FIRE publishes a research agenda that matches research priorities and end-users’ needs
Over the last number of years, citizens and European policy makers have recognized that Trustworthy ICT developments in Europe have been delivering outstanding state of the art scientific results which have stimulated interest throughout the world. However, the innovative projects are hard put to reach the market, because the gap between the industry roadmaps and the research activities being performed in institutes and academia is currently too wide.
FIRE aims to reduce this gap and recently issued a Research Agenda, which includes research topics, identifying suggested areas of research that address the main research needs of users. They have been identified by the user community and ICT suppliers and augmented by researchers, who have all participated in the review process. They are aimed at developing forward looking techniques and methodologies that can improve the overall Trustworthy ICT landscape. These topics have been validated by the FIRE Advisory Board and at regional validation workshops with over 150 stakeholders from industry, research and administration.
A total of 38 research topics meriting EC research funding support have been identified, that address six broad categories of user research need across the Energy, Finance, Health, Government, and Mobile Communications sectors. During the review process reviewers were invited to consider themselves as investors and their inputs were used to prioritize the Research Topics: the FIRE project commends the prioritized set of research topics to those generating the future research calls for Horizon 2020. The highest research priorities relate to the protection of privacy, and protecting systems including the Internet of Things. FIRE research agenda outputs have already been supplied to the Network and Information Security (NIS) Public Private Platform Working Groups (WGs), focusing in particular on WG3, Secure ICT Research and Innovation.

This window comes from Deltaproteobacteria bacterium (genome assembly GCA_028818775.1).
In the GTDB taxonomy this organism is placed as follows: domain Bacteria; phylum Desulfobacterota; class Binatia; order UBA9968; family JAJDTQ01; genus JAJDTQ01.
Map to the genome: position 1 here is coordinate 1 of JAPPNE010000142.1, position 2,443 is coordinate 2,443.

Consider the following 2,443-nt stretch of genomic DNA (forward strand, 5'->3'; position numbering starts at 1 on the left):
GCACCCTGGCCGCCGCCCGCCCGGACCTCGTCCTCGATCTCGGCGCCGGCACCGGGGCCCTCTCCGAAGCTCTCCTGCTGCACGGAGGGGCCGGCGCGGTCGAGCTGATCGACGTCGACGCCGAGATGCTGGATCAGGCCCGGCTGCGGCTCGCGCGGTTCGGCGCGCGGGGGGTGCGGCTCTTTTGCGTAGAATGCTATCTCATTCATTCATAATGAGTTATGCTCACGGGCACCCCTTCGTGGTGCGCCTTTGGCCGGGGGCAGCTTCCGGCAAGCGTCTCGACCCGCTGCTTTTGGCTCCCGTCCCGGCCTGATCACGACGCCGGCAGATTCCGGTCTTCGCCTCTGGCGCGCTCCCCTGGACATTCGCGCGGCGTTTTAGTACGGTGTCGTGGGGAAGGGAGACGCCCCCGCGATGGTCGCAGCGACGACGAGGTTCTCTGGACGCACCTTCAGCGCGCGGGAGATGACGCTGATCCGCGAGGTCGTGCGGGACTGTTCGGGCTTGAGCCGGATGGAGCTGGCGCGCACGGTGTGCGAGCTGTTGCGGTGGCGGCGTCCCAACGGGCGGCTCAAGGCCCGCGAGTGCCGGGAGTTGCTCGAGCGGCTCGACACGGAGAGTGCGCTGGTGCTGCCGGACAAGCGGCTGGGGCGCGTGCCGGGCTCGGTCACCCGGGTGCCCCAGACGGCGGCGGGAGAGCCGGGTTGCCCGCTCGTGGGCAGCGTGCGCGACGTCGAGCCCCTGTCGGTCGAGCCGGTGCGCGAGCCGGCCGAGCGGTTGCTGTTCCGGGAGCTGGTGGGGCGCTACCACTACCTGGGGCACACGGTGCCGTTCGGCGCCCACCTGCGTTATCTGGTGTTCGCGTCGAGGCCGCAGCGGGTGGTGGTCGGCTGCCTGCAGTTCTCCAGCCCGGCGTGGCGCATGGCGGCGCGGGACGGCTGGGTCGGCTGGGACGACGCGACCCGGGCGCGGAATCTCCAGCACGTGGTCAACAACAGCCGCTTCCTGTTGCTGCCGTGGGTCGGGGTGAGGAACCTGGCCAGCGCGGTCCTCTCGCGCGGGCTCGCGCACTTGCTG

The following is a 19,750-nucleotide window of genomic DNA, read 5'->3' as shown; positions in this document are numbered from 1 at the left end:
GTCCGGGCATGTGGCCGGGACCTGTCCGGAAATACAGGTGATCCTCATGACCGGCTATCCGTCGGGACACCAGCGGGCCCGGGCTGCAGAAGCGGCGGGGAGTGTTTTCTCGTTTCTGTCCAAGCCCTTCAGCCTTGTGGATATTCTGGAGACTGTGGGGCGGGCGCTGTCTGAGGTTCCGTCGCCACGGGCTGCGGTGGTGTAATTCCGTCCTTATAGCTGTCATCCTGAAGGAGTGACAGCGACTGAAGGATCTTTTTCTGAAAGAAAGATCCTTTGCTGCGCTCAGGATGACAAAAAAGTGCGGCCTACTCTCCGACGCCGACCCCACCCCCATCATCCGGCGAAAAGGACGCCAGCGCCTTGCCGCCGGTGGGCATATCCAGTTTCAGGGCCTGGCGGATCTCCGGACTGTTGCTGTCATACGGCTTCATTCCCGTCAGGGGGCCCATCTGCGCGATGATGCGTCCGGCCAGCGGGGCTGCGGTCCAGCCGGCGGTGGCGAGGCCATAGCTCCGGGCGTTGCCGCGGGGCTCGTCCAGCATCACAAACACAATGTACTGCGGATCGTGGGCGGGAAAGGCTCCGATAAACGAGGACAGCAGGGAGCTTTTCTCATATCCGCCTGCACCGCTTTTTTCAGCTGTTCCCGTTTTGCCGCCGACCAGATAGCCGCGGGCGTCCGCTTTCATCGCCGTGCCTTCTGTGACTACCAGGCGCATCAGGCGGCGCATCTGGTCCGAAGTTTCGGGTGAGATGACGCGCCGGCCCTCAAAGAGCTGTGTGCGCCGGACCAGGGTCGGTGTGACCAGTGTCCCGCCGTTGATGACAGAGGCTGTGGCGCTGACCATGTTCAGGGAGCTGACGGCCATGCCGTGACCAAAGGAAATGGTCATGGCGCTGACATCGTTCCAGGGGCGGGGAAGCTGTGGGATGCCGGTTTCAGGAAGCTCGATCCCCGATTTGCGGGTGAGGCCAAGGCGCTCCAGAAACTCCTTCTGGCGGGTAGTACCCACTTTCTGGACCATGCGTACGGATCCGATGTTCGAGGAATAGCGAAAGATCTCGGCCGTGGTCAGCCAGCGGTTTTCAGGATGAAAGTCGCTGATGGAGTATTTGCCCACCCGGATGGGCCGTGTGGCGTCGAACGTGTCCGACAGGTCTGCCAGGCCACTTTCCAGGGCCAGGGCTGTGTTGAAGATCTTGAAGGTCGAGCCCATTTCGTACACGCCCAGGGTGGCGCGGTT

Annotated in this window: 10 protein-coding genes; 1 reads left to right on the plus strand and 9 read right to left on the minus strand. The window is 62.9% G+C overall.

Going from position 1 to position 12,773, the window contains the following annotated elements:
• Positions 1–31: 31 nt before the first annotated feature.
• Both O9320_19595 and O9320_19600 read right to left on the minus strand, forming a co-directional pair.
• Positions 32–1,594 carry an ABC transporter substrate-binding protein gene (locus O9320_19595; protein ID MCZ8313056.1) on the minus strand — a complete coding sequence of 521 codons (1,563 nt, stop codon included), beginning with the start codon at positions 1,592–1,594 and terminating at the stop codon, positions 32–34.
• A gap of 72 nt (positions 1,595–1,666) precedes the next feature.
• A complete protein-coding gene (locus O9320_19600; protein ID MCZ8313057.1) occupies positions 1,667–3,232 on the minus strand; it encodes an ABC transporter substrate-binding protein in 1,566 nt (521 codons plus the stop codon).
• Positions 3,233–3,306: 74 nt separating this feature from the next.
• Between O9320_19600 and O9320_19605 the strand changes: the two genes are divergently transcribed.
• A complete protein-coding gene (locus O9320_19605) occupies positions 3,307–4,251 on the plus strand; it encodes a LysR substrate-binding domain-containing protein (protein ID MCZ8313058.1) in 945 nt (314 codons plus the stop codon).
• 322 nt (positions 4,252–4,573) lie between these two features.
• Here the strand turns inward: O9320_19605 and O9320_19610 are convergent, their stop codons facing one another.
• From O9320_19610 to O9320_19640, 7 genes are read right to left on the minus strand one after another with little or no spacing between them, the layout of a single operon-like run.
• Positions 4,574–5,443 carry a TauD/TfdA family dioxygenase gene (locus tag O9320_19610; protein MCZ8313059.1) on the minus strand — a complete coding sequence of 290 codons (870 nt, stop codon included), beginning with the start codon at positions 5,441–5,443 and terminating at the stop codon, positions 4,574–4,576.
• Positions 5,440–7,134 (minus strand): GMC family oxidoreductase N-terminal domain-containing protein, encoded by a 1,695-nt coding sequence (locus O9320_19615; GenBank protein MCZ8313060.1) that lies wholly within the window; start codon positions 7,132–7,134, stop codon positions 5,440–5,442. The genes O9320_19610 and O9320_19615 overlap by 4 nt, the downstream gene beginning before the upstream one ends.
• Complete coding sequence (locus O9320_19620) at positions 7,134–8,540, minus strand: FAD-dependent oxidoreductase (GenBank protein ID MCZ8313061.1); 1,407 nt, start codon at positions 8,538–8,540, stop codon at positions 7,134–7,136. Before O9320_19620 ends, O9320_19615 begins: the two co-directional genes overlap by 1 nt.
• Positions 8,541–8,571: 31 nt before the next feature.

In this document, the FIRE project partners have identified key issues that their countries/ regions need to address to enhance their IT security capability and competitiveness, and identified complementarities and gaps between the regions that could form the basis of joint policy and research cooperation. Critical Infrastructure Protection and the new Internet of Things have been identified as promising areas for joint research. The report also identifies Cyber Physical Systems security as a emerging area for international research collaboration
FIRE partners have, when interviewing Industry and Research stakeholders, discussed how EU Programs and their contract instruments are organized, and how they could be improved to help bridge the gap between EU researchers and EU Industry. Recommendations for European Commission stakeholders on changes to EC contract mechanisms and new programme instruments/ actions are identified and presented in the Research Agenda.
The conclusions and recommendations included in this document will presented in the FIRE's final conference on October, the 13th in Brussels. (+ info)